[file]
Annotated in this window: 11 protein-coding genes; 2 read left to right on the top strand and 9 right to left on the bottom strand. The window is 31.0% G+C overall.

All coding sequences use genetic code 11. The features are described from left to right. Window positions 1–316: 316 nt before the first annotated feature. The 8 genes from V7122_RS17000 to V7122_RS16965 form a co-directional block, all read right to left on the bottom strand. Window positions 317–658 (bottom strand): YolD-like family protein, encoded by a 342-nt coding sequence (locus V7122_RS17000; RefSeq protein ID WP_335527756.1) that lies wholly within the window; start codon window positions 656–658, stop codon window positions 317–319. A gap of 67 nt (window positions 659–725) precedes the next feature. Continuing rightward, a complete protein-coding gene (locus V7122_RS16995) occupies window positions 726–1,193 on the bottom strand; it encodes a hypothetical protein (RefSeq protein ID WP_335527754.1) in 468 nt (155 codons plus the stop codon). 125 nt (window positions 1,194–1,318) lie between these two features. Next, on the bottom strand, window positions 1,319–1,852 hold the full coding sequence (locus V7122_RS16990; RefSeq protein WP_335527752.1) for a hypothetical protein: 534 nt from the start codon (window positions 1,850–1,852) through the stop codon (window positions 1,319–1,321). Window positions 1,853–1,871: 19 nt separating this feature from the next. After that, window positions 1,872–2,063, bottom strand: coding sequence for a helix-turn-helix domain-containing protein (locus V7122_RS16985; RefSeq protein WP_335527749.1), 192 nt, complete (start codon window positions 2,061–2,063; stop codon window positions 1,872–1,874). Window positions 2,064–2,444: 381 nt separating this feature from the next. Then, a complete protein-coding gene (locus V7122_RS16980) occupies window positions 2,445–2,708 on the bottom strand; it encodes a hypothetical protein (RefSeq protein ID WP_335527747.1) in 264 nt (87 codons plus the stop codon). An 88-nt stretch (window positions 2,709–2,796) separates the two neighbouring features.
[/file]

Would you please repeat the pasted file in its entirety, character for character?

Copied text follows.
Annotated in this window: 11 protein-coding genes; 2 read left to right on the top strand and 9 right to left on the bottom strand. The window is 31.0% G+C overall.

All coding sequences use genetic code 11. The features are described from left to right. Window positions 1–316: 316 nt before the first annotated feature. The 8 genes from V7122_RS17000 to V7122_RS16965 form a co-directional block, all read right to left on the bottom strand. Window positions 317–658 (bottom strand): YolD-like family protein, encoded by a 342-nt coding sequence (locus V7122_RS17000; RefSeq protein ID WP_335527756.1) that lies wholly within the window; start codon window positions 656–658, stop codon window positions 317–319. A gap of 67 nt (window positions 659–725) precedes the next feature. Continuing rightward, a complete protein-coding gene (locus V7122_RS16995) occupies window positions 726–1,193 on the bottom strand; it encodes a hypothetical protein (RefSeq protein ID WP_335527754.1) in 468 nt (155 codons plus the stop codon). 125 nt (window positions 1,194–1,318) lie between these two features. Next, on the bottom strand, window positions 1,319–1,852 hold the full coding sequence (locus V7122_RS16990; RefSeq protein WP_335527752.1) for a hypothetical protein: 534 nt from the start codon (window positions 1,850–1,852) through the stop codon (window positions 1,319–1,321). Window positions 1,853–1,871: 19 nt separating this feature from the next. After that, window positions 1,872–2,063, bottom strand: coding sequence for a helix-turn-helix domain-containing protein (locus V7122_RS16985; RefSeq protein WP_335527749.1), 192 nt, complete (start codon window positions 2,061–2,063; stop codon window positions 1,872–1,874). Window positions 2,064–2,444: 381 nt separating this feature from the next. Then, a complete protein-coding gene (locus V7122_RS16980) occupies window positions 2,445–2,708 on the bottom strand; it encodes a hypothetical protein (RefSeq protein ID WP_335527747.1) in 264 nt (87 codons plus the stop codon). An 88-nt stretch (window positions 2,709–2,796) separates the two neighbouring features.